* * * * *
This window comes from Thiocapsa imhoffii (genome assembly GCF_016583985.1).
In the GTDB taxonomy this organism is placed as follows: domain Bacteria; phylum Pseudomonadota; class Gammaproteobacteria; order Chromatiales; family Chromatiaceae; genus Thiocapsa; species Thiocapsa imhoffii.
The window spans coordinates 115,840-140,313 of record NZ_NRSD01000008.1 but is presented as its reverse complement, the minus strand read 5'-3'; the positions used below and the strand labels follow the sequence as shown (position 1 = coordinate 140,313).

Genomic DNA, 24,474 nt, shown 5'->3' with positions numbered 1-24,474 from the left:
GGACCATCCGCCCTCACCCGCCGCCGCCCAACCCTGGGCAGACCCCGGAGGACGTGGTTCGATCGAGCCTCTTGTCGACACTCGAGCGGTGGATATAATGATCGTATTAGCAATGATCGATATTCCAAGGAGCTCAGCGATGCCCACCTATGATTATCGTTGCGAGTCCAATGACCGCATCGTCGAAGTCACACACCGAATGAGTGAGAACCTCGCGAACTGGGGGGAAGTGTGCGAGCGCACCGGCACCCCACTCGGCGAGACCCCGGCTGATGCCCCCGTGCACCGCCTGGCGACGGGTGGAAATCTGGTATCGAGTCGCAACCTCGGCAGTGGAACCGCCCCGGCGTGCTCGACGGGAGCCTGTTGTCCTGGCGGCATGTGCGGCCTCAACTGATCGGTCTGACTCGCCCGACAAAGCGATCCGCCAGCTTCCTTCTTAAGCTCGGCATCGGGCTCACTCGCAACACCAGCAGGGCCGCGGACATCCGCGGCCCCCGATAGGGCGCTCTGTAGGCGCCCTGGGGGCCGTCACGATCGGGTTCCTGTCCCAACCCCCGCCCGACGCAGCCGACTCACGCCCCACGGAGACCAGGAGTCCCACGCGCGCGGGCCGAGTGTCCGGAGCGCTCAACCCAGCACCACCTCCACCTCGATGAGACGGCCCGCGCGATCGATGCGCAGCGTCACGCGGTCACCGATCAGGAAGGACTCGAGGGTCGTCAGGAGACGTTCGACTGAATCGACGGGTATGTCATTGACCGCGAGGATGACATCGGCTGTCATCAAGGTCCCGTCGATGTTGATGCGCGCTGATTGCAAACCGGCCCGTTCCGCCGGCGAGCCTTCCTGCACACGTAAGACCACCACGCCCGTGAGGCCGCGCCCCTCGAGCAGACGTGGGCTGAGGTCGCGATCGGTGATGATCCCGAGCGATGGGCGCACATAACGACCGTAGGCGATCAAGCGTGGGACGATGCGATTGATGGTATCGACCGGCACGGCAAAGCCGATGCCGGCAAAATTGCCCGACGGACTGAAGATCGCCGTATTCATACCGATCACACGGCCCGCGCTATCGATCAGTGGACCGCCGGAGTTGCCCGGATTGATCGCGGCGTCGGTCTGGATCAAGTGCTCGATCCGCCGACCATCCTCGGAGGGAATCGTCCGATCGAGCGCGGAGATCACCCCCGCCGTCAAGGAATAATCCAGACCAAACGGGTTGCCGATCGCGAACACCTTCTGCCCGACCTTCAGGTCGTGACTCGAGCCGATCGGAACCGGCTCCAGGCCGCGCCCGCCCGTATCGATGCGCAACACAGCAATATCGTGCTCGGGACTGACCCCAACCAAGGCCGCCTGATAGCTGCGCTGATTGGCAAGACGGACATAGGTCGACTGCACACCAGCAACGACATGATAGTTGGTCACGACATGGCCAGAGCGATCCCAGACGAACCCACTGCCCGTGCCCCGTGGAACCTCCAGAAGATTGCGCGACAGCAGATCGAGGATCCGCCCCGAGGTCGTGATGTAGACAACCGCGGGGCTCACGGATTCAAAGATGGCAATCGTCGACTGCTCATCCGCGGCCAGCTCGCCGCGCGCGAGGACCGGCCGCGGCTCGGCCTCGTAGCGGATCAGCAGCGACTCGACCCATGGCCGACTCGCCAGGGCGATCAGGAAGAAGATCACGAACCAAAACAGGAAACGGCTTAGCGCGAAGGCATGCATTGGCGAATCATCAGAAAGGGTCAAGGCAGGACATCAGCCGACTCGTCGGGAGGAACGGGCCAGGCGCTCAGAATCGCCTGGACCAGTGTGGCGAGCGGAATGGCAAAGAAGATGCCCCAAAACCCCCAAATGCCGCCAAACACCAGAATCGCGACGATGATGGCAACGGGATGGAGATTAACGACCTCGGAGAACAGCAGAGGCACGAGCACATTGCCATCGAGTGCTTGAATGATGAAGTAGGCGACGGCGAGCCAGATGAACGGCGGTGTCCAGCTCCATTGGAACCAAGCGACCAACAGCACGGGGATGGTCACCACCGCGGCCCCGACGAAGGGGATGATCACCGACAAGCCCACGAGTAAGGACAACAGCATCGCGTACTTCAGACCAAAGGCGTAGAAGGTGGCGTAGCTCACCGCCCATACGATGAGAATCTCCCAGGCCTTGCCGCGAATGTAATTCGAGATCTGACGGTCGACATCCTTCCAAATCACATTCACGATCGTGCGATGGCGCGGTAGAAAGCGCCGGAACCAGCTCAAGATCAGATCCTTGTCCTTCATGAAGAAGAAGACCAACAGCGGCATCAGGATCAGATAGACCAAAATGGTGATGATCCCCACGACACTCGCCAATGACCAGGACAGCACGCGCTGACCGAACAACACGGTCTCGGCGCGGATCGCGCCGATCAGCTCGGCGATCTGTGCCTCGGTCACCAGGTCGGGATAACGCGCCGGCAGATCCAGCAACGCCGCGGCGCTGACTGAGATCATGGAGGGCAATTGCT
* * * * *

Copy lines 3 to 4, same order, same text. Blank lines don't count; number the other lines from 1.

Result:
The window spans coordinates 115,840-140,313 of record NZ_NRSD01000008.1 but is presented as its reverse complement, the minus strand read 5'-3'; the positions used below and the strand labels follow the sequence as shown (position 1 = coordinate 140,313).

Genomic DNA, 24,474 nt, shown 5'->3' with positions numbered 1-24,474 from the left: